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#141162 03/21/05 04:37 PM
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kofga Offline OP
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What is the etymology of the expression 'used to' in the senses which convey a)having done something at one time in the past (I used to go bungee jumping) and becoming accustomed to something (I never got used to bungee jumping)? Thanks



G'PaKen
#141163 03/23/05 01:46 PM
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What is the etymology of the expression 'used to' in the senses ...

Welcome, kofga. I'm sorry no-one has gotten back to you within a couple of days. I suspect it's because you've got everyone stumped. Good for you!

I am a former member who noticed your unanswered question and I can't resist the challenge you have presented.

I checked Wordsmith's Archives for "used to" and, although there are many entries there, none fits the bill.

Looking at your own personal background, I'll bet you have some personal theories regarding the etymology of "used to" in the 2 senses you have described. Care to share them with us?

The best explanation I can suggest personally is that "used to" is a logical extrapolation of the verb "to use". When we "use" something, it becomes "used". What is "used" is often discarded or used no more. Hence, "I used to go bungee jumping" [but I don't anymore].

Similarly, when we use something frequently, we "get used" to it. It becomes familiar and natural, even automatic as any skill becomes through repetitive practice.

Some people are all thumbs when it comes to sports, however. Hence, "I never got used to bungee jumping."

Actually, bungee jumping isn't the best example, is it, because bungee jumping isn't really a skill. Someone who "never gets used to" bungee jumping, never gets used to the scare. They can't overcome their fear of the jump, no matter how many times they try it. Same thing with the fear of flying, for some folks.

Thanks for your challenging question, kofga. Hope you will share your own theories.


#141164 03/23/05 03:35 PM
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I think that may have been discussed here one time in the distant past*, kofga, but I for one am unwilling to take the time to Search for it, because there are bound to be hundreds (at least) of times it was, um, used.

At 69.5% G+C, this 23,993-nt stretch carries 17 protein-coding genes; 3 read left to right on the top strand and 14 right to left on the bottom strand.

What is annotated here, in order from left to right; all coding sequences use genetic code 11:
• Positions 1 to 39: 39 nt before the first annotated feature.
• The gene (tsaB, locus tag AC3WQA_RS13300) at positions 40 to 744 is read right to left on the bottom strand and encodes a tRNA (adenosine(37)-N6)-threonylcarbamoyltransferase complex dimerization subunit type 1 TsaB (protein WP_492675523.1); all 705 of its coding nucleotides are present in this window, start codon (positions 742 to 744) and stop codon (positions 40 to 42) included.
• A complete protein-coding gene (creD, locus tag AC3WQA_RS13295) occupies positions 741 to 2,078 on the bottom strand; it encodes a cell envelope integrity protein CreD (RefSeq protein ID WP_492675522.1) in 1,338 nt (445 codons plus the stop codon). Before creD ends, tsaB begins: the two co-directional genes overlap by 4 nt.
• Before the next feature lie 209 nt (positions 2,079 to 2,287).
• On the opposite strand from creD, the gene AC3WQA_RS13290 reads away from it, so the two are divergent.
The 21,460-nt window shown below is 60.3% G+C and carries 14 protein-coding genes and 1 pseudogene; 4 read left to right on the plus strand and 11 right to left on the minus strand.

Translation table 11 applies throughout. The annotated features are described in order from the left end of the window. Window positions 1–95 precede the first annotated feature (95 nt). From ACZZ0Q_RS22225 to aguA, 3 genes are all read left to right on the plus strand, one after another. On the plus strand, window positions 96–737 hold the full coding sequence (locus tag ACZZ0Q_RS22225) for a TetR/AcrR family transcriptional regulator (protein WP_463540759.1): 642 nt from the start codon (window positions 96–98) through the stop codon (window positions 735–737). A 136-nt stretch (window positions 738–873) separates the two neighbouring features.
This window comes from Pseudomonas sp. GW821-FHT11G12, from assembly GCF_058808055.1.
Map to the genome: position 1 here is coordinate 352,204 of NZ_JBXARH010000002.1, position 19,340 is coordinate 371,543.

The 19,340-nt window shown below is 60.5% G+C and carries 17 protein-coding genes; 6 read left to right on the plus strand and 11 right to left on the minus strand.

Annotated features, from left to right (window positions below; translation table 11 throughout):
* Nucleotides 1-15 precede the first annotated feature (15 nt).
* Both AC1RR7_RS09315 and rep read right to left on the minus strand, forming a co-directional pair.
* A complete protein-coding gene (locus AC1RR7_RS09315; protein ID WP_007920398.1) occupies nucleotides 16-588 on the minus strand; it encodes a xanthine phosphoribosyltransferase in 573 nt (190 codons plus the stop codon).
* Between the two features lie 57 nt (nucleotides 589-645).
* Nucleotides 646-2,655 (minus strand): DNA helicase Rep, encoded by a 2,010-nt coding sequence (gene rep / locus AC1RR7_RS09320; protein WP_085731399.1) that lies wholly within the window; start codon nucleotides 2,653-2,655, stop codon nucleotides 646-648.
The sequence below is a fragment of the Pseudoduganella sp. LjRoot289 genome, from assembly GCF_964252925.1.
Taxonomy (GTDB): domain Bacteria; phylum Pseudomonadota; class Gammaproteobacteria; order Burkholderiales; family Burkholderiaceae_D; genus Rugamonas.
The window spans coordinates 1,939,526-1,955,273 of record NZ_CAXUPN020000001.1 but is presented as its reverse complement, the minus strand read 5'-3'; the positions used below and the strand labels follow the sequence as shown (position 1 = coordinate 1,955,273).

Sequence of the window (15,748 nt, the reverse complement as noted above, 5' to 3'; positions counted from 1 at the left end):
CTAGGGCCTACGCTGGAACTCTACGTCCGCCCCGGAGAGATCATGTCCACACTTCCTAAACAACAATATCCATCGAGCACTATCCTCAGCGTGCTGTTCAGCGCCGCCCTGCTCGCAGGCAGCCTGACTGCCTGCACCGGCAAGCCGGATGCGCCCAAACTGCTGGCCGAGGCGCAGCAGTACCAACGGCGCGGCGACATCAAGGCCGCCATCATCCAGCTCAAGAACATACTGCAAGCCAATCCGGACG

You might try doing an on-line search for "word and phrase origins", then going to the sites that come up. Or you can save yourself some time and go to the Useful language links thread in I & A and click on Max's site (posted by AnnaStrophic).
*It goes without saying that I don't remember what the discussion consisted of, if it did happen.


#141165 03/23/05 07:41 PM
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use is one of those words which historically has been used to mean a whole lot of different things -- OED2 lists 25.. no, 26 senses. only a few of these are intransitive, e.g.:

20. To do a thing customarily; to be in the habit of so acting or doing; to be wont to do. (Chiefly in clauses introduced by as, and now only literary.)
[first attested in 1380] 1875 BROWNING Aristoph. Apol. 365 Die at good old age as grand men use.


which leads to:
21. With to and inf.: To be accustomed or wont to do something.
In very frequent use from c 1400, but now only in pa. tense used to, with pronunc. (just tu, just), and colloq. in did (not) use (or used) to: see also USEN'T, USETER; used to could.
[attested to Chaucer in 1385] 1670 MILTON Hist. Eng. VI. 304 The English then useing to let grow on their upper-lip large Mustachio's. 1728 GAY Begg. Op. II. iv, You are not so fond of me, Jenny, as you use [sic] to be. 1767 Woman of Fashion II. 26 How did we all use to admire her! 1837 LOCKHART Scott I. iv. 122 He used to get all the copies of these ballads he could. 1873 C. M. YONGE Pillars of House II. xvi. 105 Did Alda use to be nice, or is it love? 1884 W. C. SMITH Kildrostan 53 You used to be a leal, true-hearted girl. 1925 S. LEWIS Arrowsmith xviii. 192 Didn't we used to have fun. 1927 E. HEMINGWAY Men without Women 154 He certainly did used to make the fellows he fought hate boxing. 1935 E. FARJEON Nursery in Nineties III. i. 124 Mama, did you use to be a flirt? 1963 V. NABOKOV Gift ii. 117 And now I continually ask myself what did he use to think about in the solitary night. 1974 Radio Times 28 Feb. 25, I suppose I did use to be a prophet of doom.


of course, the OED being historically descriptive, this all says nothing about the "correctness" of using "used to" vs. "use to"..






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